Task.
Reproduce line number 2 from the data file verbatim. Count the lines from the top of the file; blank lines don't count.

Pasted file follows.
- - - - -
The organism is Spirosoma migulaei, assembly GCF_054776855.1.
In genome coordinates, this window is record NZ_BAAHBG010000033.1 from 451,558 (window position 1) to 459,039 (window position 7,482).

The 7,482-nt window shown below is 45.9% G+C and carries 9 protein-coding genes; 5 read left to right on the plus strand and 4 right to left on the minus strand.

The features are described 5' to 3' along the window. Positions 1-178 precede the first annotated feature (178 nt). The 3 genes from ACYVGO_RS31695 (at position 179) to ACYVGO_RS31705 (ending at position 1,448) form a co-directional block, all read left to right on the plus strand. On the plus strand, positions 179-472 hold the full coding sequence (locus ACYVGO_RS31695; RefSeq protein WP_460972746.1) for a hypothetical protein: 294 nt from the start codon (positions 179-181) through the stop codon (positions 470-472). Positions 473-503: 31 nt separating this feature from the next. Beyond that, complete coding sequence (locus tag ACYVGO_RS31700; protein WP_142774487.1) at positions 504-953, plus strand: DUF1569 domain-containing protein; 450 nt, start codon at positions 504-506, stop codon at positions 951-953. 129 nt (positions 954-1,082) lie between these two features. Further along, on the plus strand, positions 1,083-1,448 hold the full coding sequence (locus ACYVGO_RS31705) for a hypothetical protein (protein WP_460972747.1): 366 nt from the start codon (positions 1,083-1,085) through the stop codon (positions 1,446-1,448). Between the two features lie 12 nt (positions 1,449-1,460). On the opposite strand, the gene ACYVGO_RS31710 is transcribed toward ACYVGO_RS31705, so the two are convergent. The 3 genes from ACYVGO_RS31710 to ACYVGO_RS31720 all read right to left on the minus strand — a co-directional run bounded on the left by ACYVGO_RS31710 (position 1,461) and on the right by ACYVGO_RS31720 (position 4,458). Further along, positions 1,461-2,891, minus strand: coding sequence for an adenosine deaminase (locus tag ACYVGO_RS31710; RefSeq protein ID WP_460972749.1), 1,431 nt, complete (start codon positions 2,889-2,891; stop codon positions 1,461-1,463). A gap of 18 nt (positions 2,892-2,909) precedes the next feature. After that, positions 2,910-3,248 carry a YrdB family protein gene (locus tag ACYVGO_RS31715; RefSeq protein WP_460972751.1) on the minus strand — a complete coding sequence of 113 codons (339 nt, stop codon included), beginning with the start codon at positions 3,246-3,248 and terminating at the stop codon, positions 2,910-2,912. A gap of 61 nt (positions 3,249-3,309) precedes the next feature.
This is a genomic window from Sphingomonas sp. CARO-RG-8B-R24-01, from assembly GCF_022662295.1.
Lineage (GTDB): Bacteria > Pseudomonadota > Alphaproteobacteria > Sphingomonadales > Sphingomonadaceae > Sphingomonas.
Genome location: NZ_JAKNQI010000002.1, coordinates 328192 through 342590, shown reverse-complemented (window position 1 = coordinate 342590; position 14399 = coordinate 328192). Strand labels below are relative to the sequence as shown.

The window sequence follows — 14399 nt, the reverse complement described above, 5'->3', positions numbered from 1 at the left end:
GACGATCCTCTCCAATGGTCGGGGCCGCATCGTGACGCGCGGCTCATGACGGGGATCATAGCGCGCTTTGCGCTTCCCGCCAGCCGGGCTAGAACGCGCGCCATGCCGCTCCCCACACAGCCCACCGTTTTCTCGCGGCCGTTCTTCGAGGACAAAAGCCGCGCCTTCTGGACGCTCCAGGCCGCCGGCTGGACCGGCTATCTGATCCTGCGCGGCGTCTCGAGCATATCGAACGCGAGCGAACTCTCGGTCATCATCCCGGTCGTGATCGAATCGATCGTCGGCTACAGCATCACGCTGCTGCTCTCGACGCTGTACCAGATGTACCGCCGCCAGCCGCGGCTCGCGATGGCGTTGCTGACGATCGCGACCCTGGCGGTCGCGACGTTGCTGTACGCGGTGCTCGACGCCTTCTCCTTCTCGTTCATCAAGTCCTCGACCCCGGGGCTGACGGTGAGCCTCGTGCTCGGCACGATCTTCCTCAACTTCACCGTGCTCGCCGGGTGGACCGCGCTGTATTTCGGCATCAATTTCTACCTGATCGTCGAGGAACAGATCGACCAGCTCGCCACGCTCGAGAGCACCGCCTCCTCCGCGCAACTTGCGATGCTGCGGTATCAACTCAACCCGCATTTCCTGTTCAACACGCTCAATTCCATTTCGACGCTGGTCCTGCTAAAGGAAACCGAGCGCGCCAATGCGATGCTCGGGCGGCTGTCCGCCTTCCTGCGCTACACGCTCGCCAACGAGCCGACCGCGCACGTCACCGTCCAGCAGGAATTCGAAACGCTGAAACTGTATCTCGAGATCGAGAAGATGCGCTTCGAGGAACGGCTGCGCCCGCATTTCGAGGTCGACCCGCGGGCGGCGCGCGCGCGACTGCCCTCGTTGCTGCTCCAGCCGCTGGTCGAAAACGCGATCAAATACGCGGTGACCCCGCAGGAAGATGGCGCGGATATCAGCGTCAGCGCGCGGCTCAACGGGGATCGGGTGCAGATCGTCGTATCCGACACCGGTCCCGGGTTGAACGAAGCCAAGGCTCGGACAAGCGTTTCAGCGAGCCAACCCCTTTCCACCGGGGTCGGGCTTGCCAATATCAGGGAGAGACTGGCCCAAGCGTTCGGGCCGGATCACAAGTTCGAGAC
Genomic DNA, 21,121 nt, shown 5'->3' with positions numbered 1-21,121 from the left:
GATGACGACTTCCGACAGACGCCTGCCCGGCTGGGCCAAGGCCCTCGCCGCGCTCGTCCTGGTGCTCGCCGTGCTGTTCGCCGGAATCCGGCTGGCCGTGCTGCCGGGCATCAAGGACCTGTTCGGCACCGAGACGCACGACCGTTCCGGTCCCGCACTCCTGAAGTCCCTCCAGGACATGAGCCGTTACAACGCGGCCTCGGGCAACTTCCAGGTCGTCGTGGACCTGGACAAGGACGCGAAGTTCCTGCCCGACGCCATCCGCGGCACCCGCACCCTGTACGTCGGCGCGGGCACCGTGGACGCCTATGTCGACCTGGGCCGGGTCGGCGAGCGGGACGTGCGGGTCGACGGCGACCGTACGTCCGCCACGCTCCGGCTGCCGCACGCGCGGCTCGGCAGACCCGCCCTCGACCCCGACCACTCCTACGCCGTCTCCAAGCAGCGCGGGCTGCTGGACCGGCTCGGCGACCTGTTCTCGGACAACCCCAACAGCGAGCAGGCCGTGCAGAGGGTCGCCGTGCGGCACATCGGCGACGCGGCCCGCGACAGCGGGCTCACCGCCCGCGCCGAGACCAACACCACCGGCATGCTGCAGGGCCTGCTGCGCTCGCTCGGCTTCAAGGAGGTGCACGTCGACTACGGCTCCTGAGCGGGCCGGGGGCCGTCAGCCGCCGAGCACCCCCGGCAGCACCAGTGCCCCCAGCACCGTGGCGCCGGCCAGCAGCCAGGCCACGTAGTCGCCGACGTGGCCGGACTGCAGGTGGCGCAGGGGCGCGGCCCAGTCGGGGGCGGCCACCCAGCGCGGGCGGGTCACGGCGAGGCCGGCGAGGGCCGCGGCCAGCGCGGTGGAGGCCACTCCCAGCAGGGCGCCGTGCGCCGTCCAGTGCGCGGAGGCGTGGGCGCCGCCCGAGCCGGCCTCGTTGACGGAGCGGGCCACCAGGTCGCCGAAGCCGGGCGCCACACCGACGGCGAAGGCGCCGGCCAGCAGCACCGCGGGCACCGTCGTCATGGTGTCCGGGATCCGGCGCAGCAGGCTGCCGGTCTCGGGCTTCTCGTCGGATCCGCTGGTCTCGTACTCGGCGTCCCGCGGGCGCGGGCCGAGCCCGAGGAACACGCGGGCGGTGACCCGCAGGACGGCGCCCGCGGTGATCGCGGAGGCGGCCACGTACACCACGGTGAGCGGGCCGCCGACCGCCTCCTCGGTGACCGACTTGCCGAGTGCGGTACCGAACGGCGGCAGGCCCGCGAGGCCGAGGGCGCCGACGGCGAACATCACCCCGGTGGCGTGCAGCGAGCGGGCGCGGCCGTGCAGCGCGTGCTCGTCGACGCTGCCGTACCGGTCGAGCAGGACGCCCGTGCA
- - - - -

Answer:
In genome coordinates, this window is record NZ_BAAHBG010000033.1 from 451,558 (window position 1) to 459,039 (window position 7,482).